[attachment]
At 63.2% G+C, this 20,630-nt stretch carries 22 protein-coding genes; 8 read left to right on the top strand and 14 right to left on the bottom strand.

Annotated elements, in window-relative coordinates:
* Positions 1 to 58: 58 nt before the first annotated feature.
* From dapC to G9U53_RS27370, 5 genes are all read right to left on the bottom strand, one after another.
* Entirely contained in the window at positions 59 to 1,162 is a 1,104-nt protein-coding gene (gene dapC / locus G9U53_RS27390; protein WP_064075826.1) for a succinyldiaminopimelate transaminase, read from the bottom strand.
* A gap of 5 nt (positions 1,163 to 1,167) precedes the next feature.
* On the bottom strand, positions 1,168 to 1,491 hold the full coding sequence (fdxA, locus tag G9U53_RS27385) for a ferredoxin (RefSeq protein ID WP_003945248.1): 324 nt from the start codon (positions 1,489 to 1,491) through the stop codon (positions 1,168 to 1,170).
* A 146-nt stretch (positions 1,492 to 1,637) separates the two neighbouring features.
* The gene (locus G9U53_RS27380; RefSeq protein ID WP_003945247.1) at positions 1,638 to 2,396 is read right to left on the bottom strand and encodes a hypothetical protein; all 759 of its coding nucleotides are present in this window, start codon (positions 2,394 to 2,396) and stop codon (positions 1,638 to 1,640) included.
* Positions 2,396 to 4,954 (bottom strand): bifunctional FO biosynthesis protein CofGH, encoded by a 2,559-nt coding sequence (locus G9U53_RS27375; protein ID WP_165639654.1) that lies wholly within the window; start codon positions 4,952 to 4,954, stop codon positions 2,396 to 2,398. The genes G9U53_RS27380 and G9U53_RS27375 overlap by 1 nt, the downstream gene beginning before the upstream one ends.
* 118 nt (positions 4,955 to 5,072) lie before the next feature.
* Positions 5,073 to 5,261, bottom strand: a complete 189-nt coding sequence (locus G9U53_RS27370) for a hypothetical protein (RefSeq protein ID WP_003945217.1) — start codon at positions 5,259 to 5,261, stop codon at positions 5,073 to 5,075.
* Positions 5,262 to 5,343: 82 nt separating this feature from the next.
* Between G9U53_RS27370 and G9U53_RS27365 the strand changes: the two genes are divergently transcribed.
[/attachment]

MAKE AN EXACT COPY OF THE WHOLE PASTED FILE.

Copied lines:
At 63.2% G+C, this 20,630-nt stretch carries 22 protein-coding genes; 8 read left to right on the top strand and 14 right to left on the bottom strand.

Annotated elements, in window-relative coordinates:
* Positions 1 to 58: 58 nt before the first annotated feature.
* From dapC to G9U53_RS27370, 5 genes are all read right to left on the bottom strand, one after another.
* Entirely contained in the window at positions 59 to 1,162 is a 1,104-nt protein-coding gene (gene dapC / locus G9U53_RS27390; protein WP_064075826.1) for a succinyldiaminopimelate transaminase, read from the bottom strand.
* A gap of 5 nt (positions 1,163 to 1,167) precedes the next feature.
* On the bottom strand, positions 1,168 to 1,491 hold the full coding sequence (fdxA, locus tag G9U53_RS27385) for a ferredoxin (RefSeq protein ID WP_003945248.1): 324 nt from the start codon (positions 1,489 to 1,491) through the stop codon (positions 1,168 to 1,170).
* A 146-nt stretch (positions 1,492 to 1,637) separates the two neighbouring features.
* The gene (locus G9U53_RS27380; RefSeq protein ID WP_003945247.1) at positions 1,638 to 2,396 is read right to left on the bottom strand and encodes a hypothetical protein; all 759 of its coding nucleotides are present in this window, start codon (positions 2,394 to 2,396) and stop codon (positions 1,638 to 1,640) included.
* Positions 2,396 to 4,954 (bottom strand): bifunctional FO biosynthesis protein CofGH, encoded by a 2,559-nt coding sequence (locus G9U53_RS27375; protein ID WP_165639654.1) that lies wholly within the window; start codon positions 4,952 to 4,954, stop codon positions 2,396 to 2,398. The genes G9U53_RS27380 and G9U53_RS27375 overlap by 1 nt, the downstream gene beginning before the upstream one ends.
* 118 nt (positions 4,955 to 5,072) lie before the next feature.
* Positions 5,073 to 5,261, bottom strand: a complete 189-nt coding sequence (locus G9U53_RS27370) for a hypothetical protein (RefSeq protein ID WP_003945217.1) — start codon at positions 5,259 to 5,261, stop codon at positions 5,073 to 5,075.
* Positions 5,262 to 5,343: 82 nt separating this feature from the next.
* Between G9U53_RS27370 and G9U53_RS27365 the strand changes: the two genes are divergently transcribed.